Just imagine you felt so despondent at the response of your local ambulance service after you detain people under s136 of the Mental Health Act that you stopped bothering to call for them because it was a waste of time?  Imagine if the vaguely confused man you had detained had been popped in a police vehicle for conveyance to the local mental health unit or police station and off you went, without trying or waiting for an ambulance.  Imagine you were just going into the building when he collapsed, unconscious because he actually wasn’t mentally ill at all, but someone with undiagnosed diabetes whose blood sugar was nowhere near normal after a day without food and a couple of beers at lunchtime … imagine if, by the time the ambulance got to custody or the MH unit, the wait had been too long to allow paramedics to start getting a clinical grip on the situation and that by the time he’d arrived in A&E the consultant was now managing an unconscious patient who was seriously unwell.  I wonder what the IPCC would think about the disregard of chapter 11 of the Code of Practice (2008) which will be chapter 17 of the Code of Practice (2015).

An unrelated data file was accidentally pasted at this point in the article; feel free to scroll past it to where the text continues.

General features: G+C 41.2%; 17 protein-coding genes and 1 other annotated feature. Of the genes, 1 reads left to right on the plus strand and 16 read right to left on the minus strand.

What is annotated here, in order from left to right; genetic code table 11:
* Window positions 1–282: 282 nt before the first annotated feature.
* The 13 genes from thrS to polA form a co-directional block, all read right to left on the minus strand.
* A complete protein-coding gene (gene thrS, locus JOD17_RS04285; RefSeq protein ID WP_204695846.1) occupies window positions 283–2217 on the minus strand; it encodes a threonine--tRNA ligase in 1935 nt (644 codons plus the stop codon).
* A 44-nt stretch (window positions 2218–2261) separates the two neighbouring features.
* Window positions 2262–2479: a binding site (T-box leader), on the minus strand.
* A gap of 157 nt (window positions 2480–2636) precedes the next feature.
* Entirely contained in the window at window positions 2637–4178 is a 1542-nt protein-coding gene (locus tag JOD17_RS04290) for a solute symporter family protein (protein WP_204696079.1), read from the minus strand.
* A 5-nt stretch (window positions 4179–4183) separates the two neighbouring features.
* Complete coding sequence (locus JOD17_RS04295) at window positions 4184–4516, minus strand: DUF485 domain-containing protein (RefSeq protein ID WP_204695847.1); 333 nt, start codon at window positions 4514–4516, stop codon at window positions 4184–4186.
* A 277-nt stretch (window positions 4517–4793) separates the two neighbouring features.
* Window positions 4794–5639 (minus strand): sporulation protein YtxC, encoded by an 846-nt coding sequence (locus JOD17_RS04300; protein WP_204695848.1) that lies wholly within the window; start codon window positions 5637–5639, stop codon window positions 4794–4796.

I think the point is made and trust me, I could go on.  And on …

Legal knowledge is important, for all of the reasons that these three examples highlight.  They are real examples, in case you were wondering!  The most basic level of legal knowledge that I suspect frontline officers need to have held in their head is all contained in just one post I wrote and which is not even 500 words in length. It is even in bullet point format to make it extra easy and at the risk of sounding dramatic, it may well actually save your career and even ensure your ongoing liberty to live your life – so it’s probably worth a giving it a read and committing it to memory.  Try and encourage your colleagues to do the same – because the above examples are just a few of those that I find where we’ve gone awry for the lack of a little knowledge and some persistence!

So just imagine how you would feel if you only realised afterwards how little you needed to know to prevent something going so very badly wrong?!

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The Mental Health Cop blog

Badgewon the ConnectedCOPS ‘Top Cop’ Award for leveraging social media in policing.
won the Digital Media Award from the UK’s leading mental health charity, Mind